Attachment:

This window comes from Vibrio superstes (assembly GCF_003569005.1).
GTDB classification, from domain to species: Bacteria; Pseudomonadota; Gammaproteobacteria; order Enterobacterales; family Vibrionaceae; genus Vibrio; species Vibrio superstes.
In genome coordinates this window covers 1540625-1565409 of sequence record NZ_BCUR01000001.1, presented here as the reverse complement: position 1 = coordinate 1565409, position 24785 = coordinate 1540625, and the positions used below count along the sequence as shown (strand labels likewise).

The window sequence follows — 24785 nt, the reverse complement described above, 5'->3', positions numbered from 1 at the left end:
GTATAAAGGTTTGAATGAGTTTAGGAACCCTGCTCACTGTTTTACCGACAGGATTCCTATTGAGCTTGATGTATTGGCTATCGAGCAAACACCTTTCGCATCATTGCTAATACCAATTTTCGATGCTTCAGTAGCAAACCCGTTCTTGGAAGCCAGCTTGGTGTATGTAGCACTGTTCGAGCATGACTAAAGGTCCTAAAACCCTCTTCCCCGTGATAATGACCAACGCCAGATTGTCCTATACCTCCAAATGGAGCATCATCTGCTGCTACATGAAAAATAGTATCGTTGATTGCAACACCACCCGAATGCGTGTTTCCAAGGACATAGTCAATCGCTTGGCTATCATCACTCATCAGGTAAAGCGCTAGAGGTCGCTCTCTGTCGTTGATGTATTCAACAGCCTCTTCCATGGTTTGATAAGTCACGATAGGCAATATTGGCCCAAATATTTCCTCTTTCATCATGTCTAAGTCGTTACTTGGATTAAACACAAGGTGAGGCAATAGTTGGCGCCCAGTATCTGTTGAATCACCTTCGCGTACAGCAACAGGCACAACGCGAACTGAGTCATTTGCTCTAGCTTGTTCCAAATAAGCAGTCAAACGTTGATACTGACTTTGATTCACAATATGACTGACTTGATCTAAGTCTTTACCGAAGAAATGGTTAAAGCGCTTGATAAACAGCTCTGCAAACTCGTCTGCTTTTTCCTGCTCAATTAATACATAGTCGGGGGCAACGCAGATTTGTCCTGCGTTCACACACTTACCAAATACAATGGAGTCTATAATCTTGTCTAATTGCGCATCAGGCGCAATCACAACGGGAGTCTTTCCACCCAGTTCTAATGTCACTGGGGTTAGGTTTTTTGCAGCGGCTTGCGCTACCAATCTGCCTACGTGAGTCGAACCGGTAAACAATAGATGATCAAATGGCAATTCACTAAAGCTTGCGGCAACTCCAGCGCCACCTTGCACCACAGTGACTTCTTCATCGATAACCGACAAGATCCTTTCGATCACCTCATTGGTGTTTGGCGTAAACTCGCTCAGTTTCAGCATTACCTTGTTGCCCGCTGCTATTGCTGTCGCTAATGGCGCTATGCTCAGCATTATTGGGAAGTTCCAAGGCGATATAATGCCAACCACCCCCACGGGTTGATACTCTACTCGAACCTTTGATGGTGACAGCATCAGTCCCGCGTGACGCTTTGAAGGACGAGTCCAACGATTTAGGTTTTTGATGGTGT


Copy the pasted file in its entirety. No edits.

This window comes from Vibrio superstes (assembly GCF_003569005.1).
GTDB classification, from domain to species: Bacteria; Pseudomonadota; Gammaproteobacteria; order Enterobacterales; family Vibrionaceae; genus Vibrio; species Vibrio superstes.
In genome coordinates this window covers 1540625-1565409 of sequence record NZ_BCUR01000001.1, presented here as the reverse complement: position 1 = coordinate 1565409, position 24785 = coordinate 1540625, and the positions used below count along the sequence as shown (strand labels likewise).

The window sequence follows — 24785 nt, the reverse complement described above, 5'->3', positions numbered from 1 at the left end:
GTATAAAGGTTTGAATGAGTTTAGGAACCCTGCTCACTGTTTTACCGACAGGATTCCTATTGAGCTTGATGTATTGGCTATCGAGCAAACACCTTTCGCATCATTGCTAATACCAATTTTCGATGCTTCAGTAGCAAACCCGTTCTTGGAAGCCAGCTTGGTGTATGTAGCACTGTTCGAGCATGACTAAAGGTCCTAAAACCCTCTTCCCCGTGATAATGACCAACGCCAGATTGTCCTATACCTCCAAATGGAGCATCATCTGCTGCTACATGAAAAATAGTATCGTTGATTGCAACACCACCCGAATGCGTGTTTCCAAGGACATAGTCAATCGCTTGGCTATCATCACTCATCAGGTAAAGCGCTAGAGGTCGCTCTCTGTCGTTGATGTATTCAACAGCCTCTTCCATGGTTTGATAAGTCACGATAGGCAATATTGGCCCAAATATTTCCTCTTTCATCATGTCTAAGTCGTTACTTGGATTAAACACAAGGTGAGGCAATAGTTGGCGCCCAGTATCTGTTGAATCACCTTCGCGTACAGCAACAGGCACAACGCGAACTGAGTCATTTGCTCTAGCTTGTTCCAAATAAGCAGTCAAACGTTGATACTGACTTTGATTCACAATATGACTGACTTGATCTAAGTCTTTACCGAAGAAATGGTTAAAGCGCTTGATAAACAGCTCTGCAAACTCGTCTGCTTTTTCCTGCTCAATTAATACATAGTCGGGGGCAACGCAGATTTGTCCTGCGTTCACACACTTACCAAATACAATGGAGTCTATAATCTTGTCTAATTGCGCATCAGGCGCAATCACAACGGGAGTCTTTCCACCCAGTTCTAATGTCACTGGGGTTAGGTTTTTTGCAGCGGCTTGCGCTACCAATCTGCCTACGTGAGTCGAACCGGTAAACAATAGATGATCAAATGGCAATTCACTAAAGCTTGCGGCAACTCCAGCGCCACCTTGCACCACAGTGACTTCTTCATCGATAACCGACAAGATCCTTTCGATCACCTCATTGGTGTTTGGCGTAAACTCGCTCAGTTTCAGCATTACCTTGTTGCCCGCTGCTATTGCTGTCGCTAATGGCGCTATGCTCAGCATTATTGGGAAGTTCCAAGGCGATATAATGCCAACCACCCCCACGGGTTGATACTCTACTCGAACCTTTGATGGTGACAGCATCAGTCCCGCGTGACGCTTTGAAGGACGAGTCCAACGATTTAGGTTTTTGATGGTGT